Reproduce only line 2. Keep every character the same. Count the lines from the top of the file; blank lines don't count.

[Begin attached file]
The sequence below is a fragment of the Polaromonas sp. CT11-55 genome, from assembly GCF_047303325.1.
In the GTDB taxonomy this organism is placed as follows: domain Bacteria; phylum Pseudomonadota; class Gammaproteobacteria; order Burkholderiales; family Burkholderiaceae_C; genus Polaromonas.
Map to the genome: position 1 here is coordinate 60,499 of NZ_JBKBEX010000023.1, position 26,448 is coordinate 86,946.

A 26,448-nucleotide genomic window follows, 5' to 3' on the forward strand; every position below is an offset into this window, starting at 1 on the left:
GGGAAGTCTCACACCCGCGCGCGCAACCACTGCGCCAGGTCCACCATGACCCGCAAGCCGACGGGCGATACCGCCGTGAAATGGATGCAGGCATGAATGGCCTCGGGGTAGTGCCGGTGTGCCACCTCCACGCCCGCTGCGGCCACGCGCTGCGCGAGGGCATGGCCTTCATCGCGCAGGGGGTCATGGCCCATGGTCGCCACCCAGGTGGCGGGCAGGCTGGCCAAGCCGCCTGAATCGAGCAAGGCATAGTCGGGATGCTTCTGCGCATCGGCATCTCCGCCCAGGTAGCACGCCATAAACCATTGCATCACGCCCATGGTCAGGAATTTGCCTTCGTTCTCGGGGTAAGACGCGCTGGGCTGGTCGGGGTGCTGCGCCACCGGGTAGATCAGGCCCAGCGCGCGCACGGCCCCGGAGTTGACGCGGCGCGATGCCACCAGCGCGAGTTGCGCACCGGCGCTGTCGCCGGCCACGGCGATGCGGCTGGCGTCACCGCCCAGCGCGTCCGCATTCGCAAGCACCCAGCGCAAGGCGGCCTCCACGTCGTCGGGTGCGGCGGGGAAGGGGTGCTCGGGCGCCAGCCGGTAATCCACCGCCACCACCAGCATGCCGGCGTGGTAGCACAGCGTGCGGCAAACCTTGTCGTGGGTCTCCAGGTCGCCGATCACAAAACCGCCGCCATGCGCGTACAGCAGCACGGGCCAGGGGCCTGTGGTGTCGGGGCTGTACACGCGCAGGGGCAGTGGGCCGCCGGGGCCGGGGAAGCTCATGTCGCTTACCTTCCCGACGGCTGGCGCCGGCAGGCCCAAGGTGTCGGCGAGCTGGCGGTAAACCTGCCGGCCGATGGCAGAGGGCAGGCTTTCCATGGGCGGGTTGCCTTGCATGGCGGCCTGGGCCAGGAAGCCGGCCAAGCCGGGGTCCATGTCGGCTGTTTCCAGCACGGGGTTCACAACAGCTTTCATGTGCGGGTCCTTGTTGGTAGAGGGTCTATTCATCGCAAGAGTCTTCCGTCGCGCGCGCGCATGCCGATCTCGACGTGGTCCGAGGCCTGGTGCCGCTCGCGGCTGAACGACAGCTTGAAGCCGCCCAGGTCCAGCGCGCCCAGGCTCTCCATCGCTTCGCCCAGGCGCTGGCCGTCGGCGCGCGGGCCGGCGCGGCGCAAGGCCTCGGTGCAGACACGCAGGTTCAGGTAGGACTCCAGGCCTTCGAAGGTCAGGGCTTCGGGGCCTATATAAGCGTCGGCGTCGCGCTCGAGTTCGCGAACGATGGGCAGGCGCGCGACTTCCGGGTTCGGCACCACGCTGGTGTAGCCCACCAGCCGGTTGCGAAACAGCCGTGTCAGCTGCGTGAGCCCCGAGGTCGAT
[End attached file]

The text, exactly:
In the GTDB taxonomy this organism is placed as follows: domain Bacteria; phylum Pseudomonadota; class Gammaproteobacteria; order Burkholderiales; family Burkholderiaceae_C; genus Polaromonas.